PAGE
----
Part Four in the “Ruby Service Pyramid” series.
In the past few months, you’ve been introduced to the basics of the Ruby Service Pyramid: “Be Prepared with the Right Infrastructure” and “Do What You Say You’ll Do.” With this foundation in place, it’s time to get to the fun stuff – and this month’s post is on “Fostering Happiness,” the third principle of the Ruby Service Pyramid. Mastering these first three principles will put you head and shoulders above your competition and help you gain loyal customers.
Because hardly anyone’s doing it, and people are craving it. Forrester Research recently declared this the “era of the customer.” No longer is price the deciding factor. People are fed up and looking for a better experience. And when they do, it’s been shown they are willing to pay 13% more on average than they would for the same product or service they get elsewhere minus the happiness.
The principle of “Fostering Happiness” in the Ruby Service Pyramid is a practice to engage in at all times, by all staff, with everyone they are in contact with – customers, of course, but first and foremost, employees. A recent article on CNN.com referenced a study that shows that happy employees are “39% better in sales, 31% more productive, and make 19% fewer mistakes than their less happy counterpart.” And to foster happiness in others, it certainly helps for you to be happy first!
Strategies to foster happiness vary depending on the opportunity you face:
Win someone over.
The opportunity to make someone happy who is clearly not can make a significant difference in their day. The first two principles of the Service Pyramid should keep these situations to a minimum, but when they arise, they create the largest opportunity to foster happiness. The most important thing when someone is frustrated is to make sure they feel heard, followed by sympathizing with them, and what you’re going to do to make things right.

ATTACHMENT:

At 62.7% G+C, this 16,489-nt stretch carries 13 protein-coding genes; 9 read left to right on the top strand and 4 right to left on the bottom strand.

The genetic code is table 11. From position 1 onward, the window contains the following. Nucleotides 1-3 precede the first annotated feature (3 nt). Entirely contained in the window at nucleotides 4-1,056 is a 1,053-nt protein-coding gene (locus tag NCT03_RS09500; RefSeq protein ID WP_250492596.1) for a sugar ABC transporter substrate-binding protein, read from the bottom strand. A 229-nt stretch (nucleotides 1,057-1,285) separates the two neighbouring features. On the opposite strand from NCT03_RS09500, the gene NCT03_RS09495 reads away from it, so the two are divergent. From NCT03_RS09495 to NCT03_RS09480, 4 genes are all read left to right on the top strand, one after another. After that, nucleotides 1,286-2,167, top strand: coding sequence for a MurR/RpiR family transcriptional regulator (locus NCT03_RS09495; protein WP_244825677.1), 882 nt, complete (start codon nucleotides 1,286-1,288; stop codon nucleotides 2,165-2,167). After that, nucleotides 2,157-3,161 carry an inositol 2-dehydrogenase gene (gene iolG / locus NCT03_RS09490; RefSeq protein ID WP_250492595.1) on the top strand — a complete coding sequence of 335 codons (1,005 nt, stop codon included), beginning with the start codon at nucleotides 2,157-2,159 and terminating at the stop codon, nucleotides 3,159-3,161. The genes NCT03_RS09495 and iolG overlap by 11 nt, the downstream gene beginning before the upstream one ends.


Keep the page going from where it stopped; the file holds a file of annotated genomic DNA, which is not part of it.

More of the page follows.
Sprinkle happiness into ordinary situations.
At Ruby, we believe professionalism doesn’t mean stuffy; it should be infused with friendliness and charm. When interactions are transactional and brief, you can still turn them into day-brighteners with a healthy dose of cheerful enthusiasm and adding plenty of positive words and phrases. “Absolutely” and “It would be my pleasure” are great substitutes for the word “Yes,” and eliminating the word “No” whenever possible keeps the happiness meter redlining. Look for opportunities to infuse happiness by identifying common touch points customers have with your company.
Celebrate the good stuff.
Developing systems to recognize and celebrate the positive events in your customers and employees’ lives is a simple and effective way to deliver happiness. Personal events like birthdays, weddings, and new additions to the family can trigger a group gift or handwritten card. Staff can be on the lookout for landmark achievements such as winning a prestigious industry award or inking a deal with a big time customer and congratulate them with a gift basket or bottle of wine. At Ruby, we’re not above “cyber sleuthing,” and in addition to good old-fashioned conversation, we use Google Alerts, Facebook, Twitter, and LinkedIn to find these opportunities.
Perform random acts of happiness to delight and “WOW.”
Ahh, the really fun stuff: doing something completely out of the ordinary for no other purpose than to make someone happy. A customer unexpectedly receives a gift certificate to the restaurant you learn is both of your favorites. Another is surprised to learn that the service she asked you to perform is “on the house” today because you recognized her day was a challenging one, and you wanted to alleviate a little pressure. A coworker arrives to see an energy bar on her keyboard as a result of you overhearing the trouble she has remembering to eat breakfast. Performing these acts once? Easy as pie. Getting your entire organization to consistently find these opportunities and act on them? That requires an entire culture driven to make others happy and relentlessly dedicated to empowering, incentivizing, and rewarding these delightful acts.
Hopefully we’ve whetted your appetite to delve deeper into ways to foster happiness in your customers and employees alike. Stay tuned, as detailed articles on each of these strategies are coming soon!